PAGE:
Recently, I needed a tribe of American Indians to use for my book MELODY. That setting is Montana Territory, so I investigated that area. The Blackfeet/Blackfoot tribe was perfect for my story. I’ve always wondered why they were called Blackfeet.  I found the reason is because they dyed their moccasins black.

The Blackfeet are an Algonquin people who were migratory hunter gatherers of the plains. Late in the eighteenth century, they acquired the horse. Having horses gave them the ability to become great buffalo hunters. They raised tobacco which they mixed with herbs and called kinnikinnik.

You can imagine that for a book, I needed descriptions of their lifestyle, dress, and customs. I found wonderful graphics and photos online as well as customary names. I imagined a chief named Grey Wolf.
Chief Grey Wolf

Because my hero, Nick Walker, was a doctor, I thought he should meet the Blackfeet shaman. The graphic I found would be frightening to encounter. The medicine man dressed in a bearskin with the head attached and worn on top of his head. On the fur were attached reptile skins, bones, and feathers.
Blackfeet Shaman/Medicine Man

There are three major tribal divisions:
Blackfeet (Siksika) – North Blackfeet are those with black-dyed moccasins
Blood Kainai) – Middle
Piegan (Pikani) – Poorly dressed of the Southern area and the largest of the three Blackfeet-speaking groups that make up the Blackfoot Confederacy.

Piegan peoples in Canada and the United States were forced to divide their traditional homelands in the nineteenth century according to national borders. They were forced to sign treaties with one of those two countries, settle in reservations on one side or the other of the Canada/U.S. border. They were enrolled in one of two government-like bodies sanctioned by those two countries. Those in the U. S. are the Blackfoot Nation, a federally recognized tribe in Montana. The Pikani Nation is a recognized Indian band in Alberta, Canada.

Women wore traditional deerskin dresses. Men wore buckskin tunics and breechcloths with leggings. Both were often fringed and decorated with porcupine quills, beads, and elk teeth. In winter, they used buffalo hides as coats.

In spite of treaties, Blackfeet lands were decreased many, many times. In 1896, a 20-mile wide strip of Blackfeet Reservation was ceded. This strip is known today as Glacier National Park. The Blackfeet claim the land was only provided for a 99-year lease.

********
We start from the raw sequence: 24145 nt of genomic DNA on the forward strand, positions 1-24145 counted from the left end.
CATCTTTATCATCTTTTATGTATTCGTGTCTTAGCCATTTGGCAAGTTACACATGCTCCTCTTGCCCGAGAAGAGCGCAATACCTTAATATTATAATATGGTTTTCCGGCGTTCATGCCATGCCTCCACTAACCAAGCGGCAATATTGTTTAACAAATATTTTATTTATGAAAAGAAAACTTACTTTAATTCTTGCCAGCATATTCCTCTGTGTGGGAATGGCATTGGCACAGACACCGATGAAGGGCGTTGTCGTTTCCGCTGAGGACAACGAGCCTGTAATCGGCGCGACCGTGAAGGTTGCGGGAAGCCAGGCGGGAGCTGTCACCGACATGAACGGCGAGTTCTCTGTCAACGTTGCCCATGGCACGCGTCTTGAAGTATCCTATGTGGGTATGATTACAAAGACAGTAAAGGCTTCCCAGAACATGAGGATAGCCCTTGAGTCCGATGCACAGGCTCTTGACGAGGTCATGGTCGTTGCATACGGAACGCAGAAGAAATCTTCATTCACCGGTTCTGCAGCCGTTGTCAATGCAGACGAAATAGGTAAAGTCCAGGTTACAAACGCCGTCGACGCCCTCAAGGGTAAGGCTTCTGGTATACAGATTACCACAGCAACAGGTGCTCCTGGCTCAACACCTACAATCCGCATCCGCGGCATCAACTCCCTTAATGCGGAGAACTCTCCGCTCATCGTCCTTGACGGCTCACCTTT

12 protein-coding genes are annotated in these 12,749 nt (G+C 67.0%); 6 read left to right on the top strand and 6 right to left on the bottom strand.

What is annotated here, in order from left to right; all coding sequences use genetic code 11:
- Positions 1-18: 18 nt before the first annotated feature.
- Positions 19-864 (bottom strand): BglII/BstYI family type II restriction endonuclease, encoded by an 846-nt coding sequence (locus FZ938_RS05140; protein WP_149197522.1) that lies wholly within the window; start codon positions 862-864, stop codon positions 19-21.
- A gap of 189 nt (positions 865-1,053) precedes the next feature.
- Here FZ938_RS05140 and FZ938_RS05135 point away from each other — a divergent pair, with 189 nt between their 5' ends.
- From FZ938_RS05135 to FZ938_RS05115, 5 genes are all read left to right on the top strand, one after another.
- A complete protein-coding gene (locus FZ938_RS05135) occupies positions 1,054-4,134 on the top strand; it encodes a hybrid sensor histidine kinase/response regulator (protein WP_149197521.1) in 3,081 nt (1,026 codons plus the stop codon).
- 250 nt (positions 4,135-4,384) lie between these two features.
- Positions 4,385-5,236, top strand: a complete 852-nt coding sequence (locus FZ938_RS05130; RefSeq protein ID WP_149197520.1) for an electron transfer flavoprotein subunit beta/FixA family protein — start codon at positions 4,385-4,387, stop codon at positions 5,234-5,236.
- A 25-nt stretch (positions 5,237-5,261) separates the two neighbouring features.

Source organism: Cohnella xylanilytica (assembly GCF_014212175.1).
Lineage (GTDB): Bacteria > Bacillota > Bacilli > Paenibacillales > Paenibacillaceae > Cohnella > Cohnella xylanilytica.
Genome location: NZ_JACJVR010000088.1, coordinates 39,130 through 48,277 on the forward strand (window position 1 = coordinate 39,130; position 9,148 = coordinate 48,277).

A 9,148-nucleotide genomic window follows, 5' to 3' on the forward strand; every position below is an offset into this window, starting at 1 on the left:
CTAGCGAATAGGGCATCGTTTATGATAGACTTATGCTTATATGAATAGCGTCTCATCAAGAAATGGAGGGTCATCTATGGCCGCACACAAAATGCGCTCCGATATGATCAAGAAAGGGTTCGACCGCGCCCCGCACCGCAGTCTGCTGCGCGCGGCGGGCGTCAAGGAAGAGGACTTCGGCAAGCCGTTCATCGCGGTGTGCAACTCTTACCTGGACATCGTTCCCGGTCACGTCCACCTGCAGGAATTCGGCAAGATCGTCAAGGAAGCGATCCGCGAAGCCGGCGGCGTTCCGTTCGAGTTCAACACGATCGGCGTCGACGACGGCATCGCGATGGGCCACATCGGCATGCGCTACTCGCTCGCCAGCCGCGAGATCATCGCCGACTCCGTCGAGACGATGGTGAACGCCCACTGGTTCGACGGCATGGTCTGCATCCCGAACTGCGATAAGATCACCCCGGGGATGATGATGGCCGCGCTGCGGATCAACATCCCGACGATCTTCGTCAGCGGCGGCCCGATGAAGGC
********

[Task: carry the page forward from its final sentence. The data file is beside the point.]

Twice the band was decreased by smallpox. Other conflicts affected the population. The Blackfoot Massacre, often called the Bear River Massacre, the Baker Massacre, or the Marias Massacre occurred on January 23, 1870. The Heavy Runner Band was camped on the Bear River during cold winter weather. A column of cavalry and infantry under the command of Major Eugene Baker attacked the sleeping camp early in the morning. The attack was purportedly to be in response to the killing of an influential rancher, Malcom Clark. Clark had been in several conflicts with Owl Child, a Piegan, who was not camped with Heavy Runner, but with Mountain Chief. By the end of the attack, 217 people had been killed. The largest numbers of victims were women and children. The army gave the death count at 173. While some political leaders were outraged, no disciplinary actions were taken against Clark or any of the soldiers.

The first land allotments were made on the Blackfeet Reservation in 1907-1908. Approximately 2,656 individual Blackfeet tribal members received allotments. In 1911, this was amended to include children born after the middle of the year, who were allotted 80 acres.

In 1934 of the 1,785 eligible voters, 994 voted in favor of tribal organization under the Wheeler Howard Act, commonly known as the Indian Reorganization Act. Under this legislation, the Blackfeet Tribal Constitution and By-Laws were ratified in 1935, creating a representative form of government through elected tribal council representatives. Originally numbering 13, tribal council representatives now number nine.

Did you find this tribe as fascinating as I did? I hope so. I also hope you’ll chose to read MELODY, Angel Creek Christmas Brides book 7. The universal Amazon link is

Here’s the blurb:

Such a tiny lie…
Desperation drove her…
She couldn’t know the risk…

After the death of her grandmother, Melody Fraser must quickly leave what has been her home in South Carolina. There are those who think she murdered her Nana Fraser. She’s innocent but there’s talk about arrest and prosecution. To escape, this Southern belle agrees to become a mail-order bride in far away Montana.  

Nicholas “Nick” Walker is a doctor from Gettysburg whose wife and children were killed when mortar fire destroyed their home. Eager to escape the memories and ravages of the Civil War, he buys a medical practice in Montana Territory. He wants a competent nurse who can assist him with operations and care for patients as his plans expand for a hospital. He wants a well-organized wife to keep him company and start a family. With his usual efficiency, he combines the two into one job description when he requests a mail-order bride.

What will it take to teach Nick that—although she isn’t what he expected—Melody is exactly what he needs?

Here are a couple of quotes from my beta readers: